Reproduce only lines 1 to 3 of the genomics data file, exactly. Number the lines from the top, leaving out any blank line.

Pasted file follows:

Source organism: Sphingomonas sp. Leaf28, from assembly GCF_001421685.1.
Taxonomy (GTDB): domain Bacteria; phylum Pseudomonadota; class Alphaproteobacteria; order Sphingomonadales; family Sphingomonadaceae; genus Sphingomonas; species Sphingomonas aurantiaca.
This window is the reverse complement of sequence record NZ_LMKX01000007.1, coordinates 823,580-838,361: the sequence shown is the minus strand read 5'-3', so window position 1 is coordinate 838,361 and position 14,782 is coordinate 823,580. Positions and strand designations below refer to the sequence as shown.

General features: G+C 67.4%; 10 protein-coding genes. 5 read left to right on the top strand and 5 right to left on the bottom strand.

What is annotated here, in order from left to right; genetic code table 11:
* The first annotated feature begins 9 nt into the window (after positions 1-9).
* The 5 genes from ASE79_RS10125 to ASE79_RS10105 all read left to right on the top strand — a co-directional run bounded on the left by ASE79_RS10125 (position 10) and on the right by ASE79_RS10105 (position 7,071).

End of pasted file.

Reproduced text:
Source organism: Sphingomonas sp. Leaf28, from assembly GCF_001421685.1.
Taxonomy (GTDB): domain Bacteria; phylum Pseudomonadota; class Alphaproteobacteria; order Sphingomonadales; family Sphingomonadaceae; genus Sphingomonas; species Sphingomonas aurantiaca.
This window is the reverse complement of sequence record NZ_LMKX01000007.1, coordinates 823,580-838,361: the sequence shown is the minus strand read 5'-3', so window position 1 is coordinate 838,361 and position 14,782 is coordinate 823,580. Positions and strand designations below refer to the sequence as shown.